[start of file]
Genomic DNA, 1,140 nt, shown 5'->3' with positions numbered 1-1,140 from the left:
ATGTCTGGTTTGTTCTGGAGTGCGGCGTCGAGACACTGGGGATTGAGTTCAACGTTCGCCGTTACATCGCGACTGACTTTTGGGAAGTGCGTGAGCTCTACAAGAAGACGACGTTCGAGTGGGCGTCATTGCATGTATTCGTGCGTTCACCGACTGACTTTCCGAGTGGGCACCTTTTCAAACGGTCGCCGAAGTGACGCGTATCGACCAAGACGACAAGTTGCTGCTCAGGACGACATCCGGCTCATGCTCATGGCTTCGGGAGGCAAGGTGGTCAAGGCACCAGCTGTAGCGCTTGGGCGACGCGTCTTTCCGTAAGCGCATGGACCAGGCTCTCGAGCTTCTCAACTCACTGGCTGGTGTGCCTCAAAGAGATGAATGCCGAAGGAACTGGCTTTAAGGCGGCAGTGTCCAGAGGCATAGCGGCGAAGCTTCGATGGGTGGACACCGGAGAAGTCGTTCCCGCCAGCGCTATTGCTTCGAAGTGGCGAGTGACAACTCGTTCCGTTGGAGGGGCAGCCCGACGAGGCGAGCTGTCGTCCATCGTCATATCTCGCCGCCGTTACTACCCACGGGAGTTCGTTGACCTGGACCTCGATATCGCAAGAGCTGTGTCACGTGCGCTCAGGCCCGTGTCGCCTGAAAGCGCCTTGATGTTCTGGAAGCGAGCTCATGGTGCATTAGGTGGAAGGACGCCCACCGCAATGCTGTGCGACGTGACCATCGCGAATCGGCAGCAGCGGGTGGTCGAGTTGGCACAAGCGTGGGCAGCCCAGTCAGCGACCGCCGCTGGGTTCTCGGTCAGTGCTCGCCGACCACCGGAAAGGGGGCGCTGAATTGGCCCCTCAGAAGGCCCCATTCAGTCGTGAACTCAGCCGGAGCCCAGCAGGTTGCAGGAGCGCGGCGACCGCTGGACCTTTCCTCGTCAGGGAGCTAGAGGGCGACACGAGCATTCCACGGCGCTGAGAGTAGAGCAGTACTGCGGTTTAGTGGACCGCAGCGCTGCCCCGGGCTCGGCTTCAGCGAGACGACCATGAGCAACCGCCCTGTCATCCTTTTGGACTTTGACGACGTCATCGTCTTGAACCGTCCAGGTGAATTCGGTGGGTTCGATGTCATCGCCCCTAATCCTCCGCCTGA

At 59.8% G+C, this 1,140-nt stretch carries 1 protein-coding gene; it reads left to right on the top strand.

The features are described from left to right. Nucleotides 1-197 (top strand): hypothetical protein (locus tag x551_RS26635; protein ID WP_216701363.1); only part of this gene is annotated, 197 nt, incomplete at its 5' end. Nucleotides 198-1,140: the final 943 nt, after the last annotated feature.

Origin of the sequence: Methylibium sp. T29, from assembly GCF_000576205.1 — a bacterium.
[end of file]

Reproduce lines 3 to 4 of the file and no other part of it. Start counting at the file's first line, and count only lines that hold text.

At 59.8% G+C, this 1,140-nt stretch carries 1 protein-coding gene; it reads left to right on the top strand.

The features are described from left to right. Nucleotides 1-197 (top strand): hypothetical protein (locus tag x551_RS26635; protein ID WP_216701363.1); only part of this gene is annotated, 197 nt, incomplete at its 5' end. Nucleotides 198-1,140: the final 943 nt, after the last annotated feature.